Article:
An in-depth examination of the Christian life of faith, centering on the Beatitudes.
Kamenos chooses to start her passionate, scripturally literate book with an error: “The life of the man called Jesus of Nazareth is well documented not only by Biblical sources, but also by Jewish and Roman historians and scholars.” Fortunately for her readers, she quickly shifts from making fanciful historical claims to delving deeply into the philosophical tenets of Christianity, which for her boil down to a journey toward God, a voyage of perfectibility through the example of God’s flesh-and-blood link with the human world, Jesus Christ. “To Christians, Jesus is the light to which we are all drawn,” Kamenos writes with simple clarity. “He is the light that gives us hope.” For Kamenos, the blueprint of that hope, the guidelines for coming closer to God, are embodied in the Beatitudes found in the Gospel of St. Matthew, familiar even to non-Christians: “Blessed are they who mourn,” “Blessed are the meek,” and so on. “Only through Christ can we receive the gift of God’s mercy,” Kamenos writes, and she ably takes each of Christ’s utterances in the Sermon on the Mount in turn, sifting through the sentiments and buttressing her observations with wide-ranging biblical quotations. The book wanders freely far afield of the Beatitudes, examining much of Christian belief, all done in the simple faith that “Christ is God’s message to us,” a living paradigm of the worthwhile Christian life. Kamenos’ central focus—that God is more intimately revealed to humans the more they live the life of Christ—is obviously suited to an audience of her fellow practicing Christians; it’s these readers who are being reminded by the author, throughout this otherwise somewhat diffuse narrative, that they are closer to their God than the distraction-filled world can often have them think.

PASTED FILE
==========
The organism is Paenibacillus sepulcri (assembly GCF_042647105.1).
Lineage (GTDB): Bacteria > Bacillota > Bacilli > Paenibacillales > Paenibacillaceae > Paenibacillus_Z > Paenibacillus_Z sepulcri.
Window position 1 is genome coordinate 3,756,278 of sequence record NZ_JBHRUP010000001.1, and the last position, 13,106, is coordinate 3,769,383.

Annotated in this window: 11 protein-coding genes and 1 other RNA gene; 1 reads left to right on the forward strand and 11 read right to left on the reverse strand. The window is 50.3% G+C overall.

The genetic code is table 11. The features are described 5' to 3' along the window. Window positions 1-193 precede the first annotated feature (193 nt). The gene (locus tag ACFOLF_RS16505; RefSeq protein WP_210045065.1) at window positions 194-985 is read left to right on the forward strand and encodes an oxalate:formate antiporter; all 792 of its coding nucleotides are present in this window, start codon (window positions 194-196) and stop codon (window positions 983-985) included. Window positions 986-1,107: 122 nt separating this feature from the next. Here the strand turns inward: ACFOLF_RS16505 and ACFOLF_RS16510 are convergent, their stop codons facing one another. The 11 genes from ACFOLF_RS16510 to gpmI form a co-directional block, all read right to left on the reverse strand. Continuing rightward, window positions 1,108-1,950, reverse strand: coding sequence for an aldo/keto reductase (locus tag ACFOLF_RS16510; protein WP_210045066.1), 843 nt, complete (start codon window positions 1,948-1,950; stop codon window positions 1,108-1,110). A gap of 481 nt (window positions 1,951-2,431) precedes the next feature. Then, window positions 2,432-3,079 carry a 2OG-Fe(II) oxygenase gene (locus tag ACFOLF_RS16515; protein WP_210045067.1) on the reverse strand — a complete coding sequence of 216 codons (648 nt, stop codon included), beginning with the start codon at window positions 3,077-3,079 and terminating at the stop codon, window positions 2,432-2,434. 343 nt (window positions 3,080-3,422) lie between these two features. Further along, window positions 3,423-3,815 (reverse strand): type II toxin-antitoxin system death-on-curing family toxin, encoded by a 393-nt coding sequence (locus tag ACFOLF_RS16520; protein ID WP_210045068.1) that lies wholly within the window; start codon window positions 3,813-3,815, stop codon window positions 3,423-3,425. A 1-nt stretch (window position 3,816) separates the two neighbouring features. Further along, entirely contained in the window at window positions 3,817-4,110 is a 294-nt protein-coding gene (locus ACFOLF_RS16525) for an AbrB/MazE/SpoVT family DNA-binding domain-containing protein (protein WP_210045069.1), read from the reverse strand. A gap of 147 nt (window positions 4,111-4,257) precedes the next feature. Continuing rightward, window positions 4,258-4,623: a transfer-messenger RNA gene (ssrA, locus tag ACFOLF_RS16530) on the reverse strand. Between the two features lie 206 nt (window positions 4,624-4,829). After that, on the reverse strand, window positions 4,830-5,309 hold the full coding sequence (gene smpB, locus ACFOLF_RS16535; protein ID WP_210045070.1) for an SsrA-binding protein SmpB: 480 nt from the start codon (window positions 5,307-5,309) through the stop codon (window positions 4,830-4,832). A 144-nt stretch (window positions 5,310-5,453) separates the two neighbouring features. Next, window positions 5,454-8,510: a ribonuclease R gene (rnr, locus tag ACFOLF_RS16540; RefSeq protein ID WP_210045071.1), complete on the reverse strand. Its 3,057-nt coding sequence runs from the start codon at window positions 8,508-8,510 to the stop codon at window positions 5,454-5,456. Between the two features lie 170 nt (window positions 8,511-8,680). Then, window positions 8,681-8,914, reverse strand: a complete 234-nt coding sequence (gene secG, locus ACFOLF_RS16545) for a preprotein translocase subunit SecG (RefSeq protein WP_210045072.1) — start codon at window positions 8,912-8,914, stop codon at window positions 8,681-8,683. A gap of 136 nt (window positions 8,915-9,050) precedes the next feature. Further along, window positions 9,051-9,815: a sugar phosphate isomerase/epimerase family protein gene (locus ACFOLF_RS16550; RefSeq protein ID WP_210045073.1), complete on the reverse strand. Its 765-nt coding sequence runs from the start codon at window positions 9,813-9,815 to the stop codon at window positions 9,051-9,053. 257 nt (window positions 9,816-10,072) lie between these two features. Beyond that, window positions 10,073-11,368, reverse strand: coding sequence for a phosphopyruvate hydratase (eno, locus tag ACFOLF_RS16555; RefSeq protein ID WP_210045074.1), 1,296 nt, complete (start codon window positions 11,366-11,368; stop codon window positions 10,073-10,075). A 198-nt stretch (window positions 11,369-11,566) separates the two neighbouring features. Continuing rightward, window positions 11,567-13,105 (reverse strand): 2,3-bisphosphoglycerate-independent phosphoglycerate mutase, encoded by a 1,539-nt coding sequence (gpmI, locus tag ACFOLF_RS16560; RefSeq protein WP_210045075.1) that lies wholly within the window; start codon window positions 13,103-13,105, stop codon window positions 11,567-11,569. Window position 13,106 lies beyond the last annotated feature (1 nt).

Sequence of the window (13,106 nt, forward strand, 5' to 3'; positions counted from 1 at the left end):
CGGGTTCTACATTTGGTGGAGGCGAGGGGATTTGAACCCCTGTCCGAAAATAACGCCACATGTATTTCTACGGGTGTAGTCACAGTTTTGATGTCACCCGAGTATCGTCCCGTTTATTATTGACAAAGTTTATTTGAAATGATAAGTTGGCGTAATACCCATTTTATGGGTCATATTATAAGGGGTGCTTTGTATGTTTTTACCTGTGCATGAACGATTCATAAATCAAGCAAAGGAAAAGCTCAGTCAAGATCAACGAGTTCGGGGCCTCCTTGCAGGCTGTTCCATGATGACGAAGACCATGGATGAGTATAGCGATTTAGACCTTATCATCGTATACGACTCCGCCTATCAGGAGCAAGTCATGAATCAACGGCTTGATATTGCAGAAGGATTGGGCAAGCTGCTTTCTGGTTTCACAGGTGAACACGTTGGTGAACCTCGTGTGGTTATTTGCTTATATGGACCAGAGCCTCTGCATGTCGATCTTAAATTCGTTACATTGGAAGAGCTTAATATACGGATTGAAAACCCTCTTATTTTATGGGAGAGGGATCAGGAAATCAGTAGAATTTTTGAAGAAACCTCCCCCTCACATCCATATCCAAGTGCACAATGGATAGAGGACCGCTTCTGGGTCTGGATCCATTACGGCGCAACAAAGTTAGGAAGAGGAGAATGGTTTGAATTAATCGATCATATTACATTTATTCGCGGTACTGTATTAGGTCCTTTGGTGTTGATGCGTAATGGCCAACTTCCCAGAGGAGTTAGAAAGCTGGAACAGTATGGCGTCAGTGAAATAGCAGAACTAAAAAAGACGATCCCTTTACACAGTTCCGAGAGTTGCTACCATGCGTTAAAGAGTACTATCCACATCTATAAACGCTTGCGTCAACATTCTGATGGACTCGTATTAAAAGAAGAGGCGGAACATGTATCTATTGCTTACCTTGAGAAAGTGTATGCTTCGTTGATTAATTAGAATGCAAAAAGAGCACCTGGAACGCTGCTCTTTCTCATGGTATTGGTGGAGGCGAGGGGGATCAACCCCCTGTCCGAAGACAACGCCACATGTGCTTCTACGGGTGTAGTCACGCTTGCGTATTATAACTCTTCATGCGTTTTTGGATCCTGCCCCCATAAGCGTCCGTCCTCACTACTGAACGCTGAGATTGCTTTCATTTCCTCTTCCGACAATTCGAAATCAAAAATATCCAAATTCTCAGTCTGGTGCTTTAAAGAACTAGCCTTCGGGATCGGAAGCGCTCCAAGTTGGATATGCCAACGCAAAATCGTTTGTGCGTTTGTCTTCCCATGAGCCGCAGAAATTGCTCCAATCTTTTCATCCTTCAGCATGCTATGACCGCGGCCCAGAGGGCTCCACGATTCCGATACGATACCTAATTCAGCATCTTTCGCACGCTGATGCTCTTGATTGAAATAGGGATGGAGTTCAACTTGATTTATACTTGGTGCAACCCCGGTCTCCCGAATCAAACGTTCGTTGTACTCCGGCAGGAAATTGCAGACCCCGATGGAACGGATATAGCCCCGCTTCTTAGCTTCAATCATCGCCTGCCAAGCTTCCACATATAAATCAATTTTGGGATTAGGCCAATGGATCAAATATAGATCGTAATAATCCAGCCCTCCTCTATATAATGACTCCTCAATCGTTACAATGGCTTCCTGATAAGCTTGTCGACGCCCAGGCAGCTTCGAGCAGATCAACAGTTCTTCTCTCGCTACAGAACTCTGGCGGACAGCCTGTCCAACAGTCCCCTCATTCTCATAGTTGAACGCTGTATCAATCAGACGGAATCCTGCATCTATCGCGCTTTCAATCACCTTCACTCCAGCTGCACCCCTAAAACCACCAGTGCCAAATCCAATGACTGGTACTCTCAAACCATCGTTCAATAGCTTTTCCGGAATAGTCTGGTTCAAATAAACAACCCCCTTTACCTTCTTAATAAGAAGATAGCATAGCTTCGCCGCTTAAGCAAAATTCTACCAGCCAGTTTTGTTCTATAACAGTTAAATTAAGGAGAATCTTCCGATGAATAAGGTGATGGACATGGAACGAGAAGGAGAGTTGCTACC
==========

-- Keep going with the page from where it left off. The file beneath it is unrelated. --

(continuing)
A highly detailed, passionately persuasive account of the ways Christians can use Scripture to uncover their inner connection to God.